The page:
12 thoughts on “The Great Lefse Experiment

  1. Giggling at you being the supplier…um, can I get a dime bag's worth of lefse, Mr. Jimmy?

    Not that I have ever bought a dime bag's worth of anything but candy…and then it was more like a dollar's worth. What was the question again?

  2. I lightened up the family mac and cheese and the first time it wasn't a big success but with a few changes the second go around was great. I've tried to make most of my favorite recipes healthier and overall it's went well with the family. Glad to hear your Lefse modifications have done well also. I've never had a lefse in my life but they sound like something I would like I think.

  3. This is GREAT! I have made lefse and would love to have it in a healthier version. Thank you for doing the legwork on this!!

    I have tried to revamp some recipes – mostly the sweets. Have had some success, but have also had to toss things out. Karen

  4. OMG! What great substitutions. Count me as a German, married to a Norwegian, and I love lefsa..but only with butter, no sugar.
    I sub FF half and half & sour cream often, and always use more vegies than most soups,casseroles, etc. call for. My best makeover has been a Spinach/Chicken pasta, with WW penne, spinach, chicken breast, mushrooms, tomatoes, low fat chive/onion cream cheese and additional onion & red pepper..was high fat, now not so much. Pat

  5. I have never heard of this, being from Arkansas!!…but it sounds like absolute madness. Just reading about how you do it makes me want to lie down in a darkened room. And to think these days I'm proud of myself for making a loaf of banana bread. (Which I've got an awesome lowfat vegan wholemeal version of, by the way!)

  6. To show you just how much of a lefse ignoramus I am, I couldn't help but think to myself, “Potato? Hmmm…wonder how they'd be made with sweet potato?” 😉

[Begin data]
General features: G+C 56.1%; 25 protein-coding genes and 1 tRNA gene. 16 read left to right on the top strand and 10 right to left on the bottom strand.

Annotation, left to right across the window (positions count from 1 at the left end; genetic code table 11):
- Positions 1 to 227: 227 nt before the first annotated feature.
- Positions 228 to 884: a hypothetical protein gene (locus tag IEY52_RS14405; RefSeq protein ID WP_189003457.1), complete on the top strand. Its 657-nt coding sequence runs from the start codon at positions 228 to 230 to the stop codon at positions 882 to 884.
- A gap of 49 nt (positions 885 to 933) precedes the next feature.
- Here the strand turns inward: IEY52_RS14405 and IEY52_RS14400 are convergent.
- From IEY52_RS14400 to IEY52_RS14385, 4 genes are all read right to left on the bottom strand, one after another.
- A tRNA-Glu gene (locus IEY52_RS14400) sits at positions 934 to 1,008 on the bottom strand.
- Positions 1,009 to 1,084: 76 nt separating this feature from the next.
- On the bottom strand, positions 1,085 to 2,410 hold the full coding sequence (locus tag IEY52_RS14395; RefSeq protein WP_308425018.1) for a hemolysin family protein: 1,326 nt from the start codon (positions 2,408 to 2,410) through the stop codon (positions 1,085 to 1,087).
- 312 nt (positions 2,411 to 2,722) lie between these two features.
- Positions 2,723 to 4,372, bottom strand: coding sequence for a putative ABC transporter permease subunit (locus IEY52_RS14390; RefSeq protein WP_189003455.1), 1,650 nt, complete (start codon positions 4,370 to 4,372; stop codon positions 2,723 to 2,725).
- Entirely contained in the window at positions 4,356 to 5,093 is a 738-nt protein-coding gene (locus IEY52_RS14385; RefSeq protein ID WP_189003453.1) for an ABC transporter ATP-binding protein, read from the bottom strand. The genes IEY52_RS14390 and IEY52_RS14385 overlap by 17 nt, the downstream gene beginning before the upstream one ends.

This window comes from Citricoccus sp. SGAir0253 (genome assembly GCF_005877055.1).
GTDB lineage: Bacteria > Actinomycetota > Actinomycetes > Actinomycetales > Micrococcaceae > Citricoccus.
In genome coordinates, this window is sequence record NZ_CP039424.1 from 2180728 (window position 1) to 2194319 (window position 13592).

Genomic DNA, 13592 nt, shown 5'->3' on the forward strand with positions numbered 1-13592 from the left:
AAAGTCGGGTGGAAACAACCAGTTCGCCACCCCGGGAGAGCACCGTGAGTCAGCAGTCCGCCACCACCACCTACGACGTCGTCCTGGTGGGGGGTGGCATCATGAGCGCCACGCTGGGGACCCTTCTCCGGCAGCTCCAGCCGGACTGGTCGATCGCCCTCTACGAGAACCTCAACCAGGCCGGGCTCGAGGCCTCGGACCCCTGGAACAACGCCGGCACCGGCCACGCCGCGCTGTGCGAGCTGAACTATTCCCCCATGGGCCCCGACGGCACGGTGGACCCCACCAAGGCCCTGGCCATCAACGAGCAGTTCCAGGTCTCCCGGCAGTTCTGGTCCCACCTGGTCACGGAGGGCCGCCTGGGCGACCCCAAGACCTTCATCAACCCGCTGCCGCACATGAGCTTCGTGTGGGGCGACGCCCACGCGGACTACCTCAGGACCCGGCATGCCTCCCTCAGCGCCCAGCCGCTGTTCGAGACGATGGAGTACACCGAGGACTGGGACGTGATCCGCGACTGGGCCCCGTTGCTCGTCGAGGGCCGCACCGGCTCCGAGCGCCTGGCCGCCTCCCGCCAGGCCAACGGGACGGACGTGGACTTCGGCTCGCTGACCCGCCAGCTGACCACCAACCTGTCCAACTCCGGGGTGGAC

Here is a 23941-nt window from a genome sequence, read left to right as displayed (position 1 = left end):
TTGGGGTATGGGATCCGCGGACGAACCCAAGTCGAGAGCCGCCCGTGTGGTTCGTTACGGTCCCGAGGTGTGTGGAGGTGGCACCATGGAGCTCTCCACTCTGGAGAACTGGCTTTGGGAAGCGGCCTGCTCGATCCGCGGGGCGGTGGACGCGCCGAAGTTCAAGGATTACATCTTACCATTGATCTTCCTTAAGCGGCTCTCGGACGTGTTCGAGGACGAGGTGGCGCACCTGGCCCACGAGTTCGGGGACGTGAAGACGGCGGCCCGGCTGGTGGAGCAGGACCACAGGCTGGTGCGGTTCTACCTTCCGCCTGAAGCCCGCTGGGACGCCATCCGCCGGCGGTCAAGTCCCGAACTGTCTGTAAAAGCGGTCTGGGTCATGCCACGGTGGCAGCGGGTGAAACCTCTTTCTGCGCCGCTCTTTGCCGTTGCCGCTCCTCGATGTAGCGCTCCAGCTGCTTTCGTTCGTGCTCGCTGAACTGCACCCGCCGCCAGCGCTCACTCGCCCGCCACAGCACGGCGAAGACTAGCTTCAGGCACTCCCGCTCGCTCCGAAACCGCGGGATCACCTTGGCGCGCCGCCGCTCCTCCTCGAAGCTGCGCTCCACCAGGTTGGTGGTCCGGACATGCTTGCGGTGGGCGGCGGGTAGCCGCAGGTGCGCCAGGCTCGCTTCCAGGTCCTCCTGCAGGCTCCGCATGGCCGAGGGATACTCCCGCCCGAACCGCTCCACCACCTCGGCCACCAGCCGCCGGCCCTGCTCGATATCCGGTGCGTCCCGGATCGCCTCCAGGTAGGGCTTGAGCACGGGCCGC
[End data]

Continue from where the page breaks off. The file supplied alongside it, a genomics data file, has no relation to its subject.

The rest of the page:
7. Lynn, sounds like the evolution of my scones. I have another suggestion. Not that scones and lefse have anything in common. But the original scones called for heavy cream. After going through a bunch of evolutions, the way I make them now is with either plain yogurt, or greek yogurt and some unsweetened almond breeze. This is the most fabulous rendition, if I do say so myself.

    Just a thought. I know you like greek yogurt.

  8. Lynn, I love lefse and next time we make it, I'll try adapting my recipe like yours. It sounds so good. I, too, have had the good and the bad. I know people who take shortcuts and make it out of instant potatoes. Yuk!

  9. I'm so glad to see lefse lovers and lefse wannabe lovers 🙂 If you want a recipe or to see a how-to video, I like the site As long as you have a griddle, the right rolling pin, a ricer and a flipper (and a bunch of time) you're pretty much good to go!

    Char, I've seen lefse recipes that call for instant potatoes. I'm a lefse snob, perhaps, but I'll always use the “real” russets.

    *giggle* Vickie, I'm pretty sure Dad has NEVER worn high heels.

  10. I'm so glad you tried! And I'm even more glad that it worked. Hopefully i can convince my family to try this new recipe during our next lefse making extravaganza. I'm almost positive that my husband will be supportive, he likes healthier alternatives.

    This makes me wonder…did the original makers of lefse really use white, bleached, over processed flour in the first place?

Leave a Reply

Fill in your details below or click an icon to log in: Logo

You are commenting using your account. Log Out /  Change )

Google photo

You are commenting using your Google account. Log Out /  Change )

Twitter picture

You are commenting using your Twitter account. Log Out /  Change )

Facebook photo

You are commenting using your Facebook account. Log Out /  Change )

Connecting to %s